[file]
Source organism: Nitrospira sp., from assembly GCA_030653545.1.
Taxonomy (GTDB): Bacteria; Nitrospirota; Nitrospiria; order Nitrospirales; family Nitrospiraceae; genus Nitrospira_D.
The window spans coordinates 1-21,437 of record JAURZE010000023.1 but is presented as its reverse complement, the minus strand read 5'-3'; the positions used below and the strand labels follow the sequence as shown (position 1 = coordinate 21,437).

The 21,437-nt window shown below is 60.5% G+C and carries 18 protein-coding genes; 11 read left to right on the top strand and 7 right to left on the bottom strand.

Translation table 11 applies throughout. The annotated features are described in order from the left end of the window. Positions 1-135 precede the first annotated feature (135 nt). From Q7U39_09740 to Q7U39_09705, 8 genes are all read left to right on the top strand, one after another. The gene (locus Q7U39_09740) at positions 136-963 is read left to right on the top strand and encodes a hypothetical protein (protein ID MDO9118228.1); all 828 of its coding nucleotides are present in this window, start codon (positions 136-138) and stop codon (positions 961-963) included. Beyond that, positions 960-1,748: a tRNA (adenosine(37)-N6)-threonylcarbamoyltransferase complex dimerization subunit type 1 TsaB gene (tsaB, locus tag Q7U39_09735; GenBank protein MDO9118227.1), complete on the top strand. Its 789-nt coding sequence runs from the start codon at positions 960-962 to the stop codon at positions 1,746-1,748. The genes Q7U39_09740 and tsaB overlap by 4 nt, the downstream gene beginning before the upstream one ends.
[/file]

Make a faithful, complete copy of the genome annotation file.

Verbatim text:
Source organism: Nitrospira sp., from assembly GCA_030653545.1.
Taxonomy (GTDB): Bacteria; Nitrospirota; Nitrospiria; order Nitrospirales; family Nitrospiraceae; genus Nitrospira_D.
The window spans coordinates 1-21,437 of record JAURZE010000023.1 but is presented as its reverse complement, the minus strand read 5'-3'; the positions used below and the strand labels follow the sequence as shown (position 1 = coordinate 21,437).

The 21,437-nt window shown below is 60.5% G+C and carries 18 protein-coding genes; 11 read left to right on the top strand and 7 right to left on the bottom strand.

Translation table 11 applies throughout. The annotated features are described in order from the left end of the window. Positions 1-135 precede the first annotated feature (135 nt). From Q7U39_09740 to Q7U39_09705, 8 genes are all read left to right on the top strand, one after another. The gene (locus Q7U39_09740) at positions 136-963 is read left to right on the top strand and encodes a hypothetical protein (protein ID MDO9118228.1); all 828 of its coding nucleotides are present in this window, start codon (positions 136-138) and stop codon (positions 961-963) included. Beyond that, positions 960-1,748: a tRNA (adenosine(37)-N6)-threonylcarbamoyltransferase complex dimerization subunit type 1 TsaB gene (tsaB, locus tag Q7U39_09735; GenBank protein MDO9118227.1), complete on the top strand. Its 789-nt coding sequence runs from the start codon at positions 960-962 to the stop codon at positions 1,746-1,748. The genes Q7U39_09740 and tsaB overlap by 4 nt, the downstream gene beginning before the upstream one ends.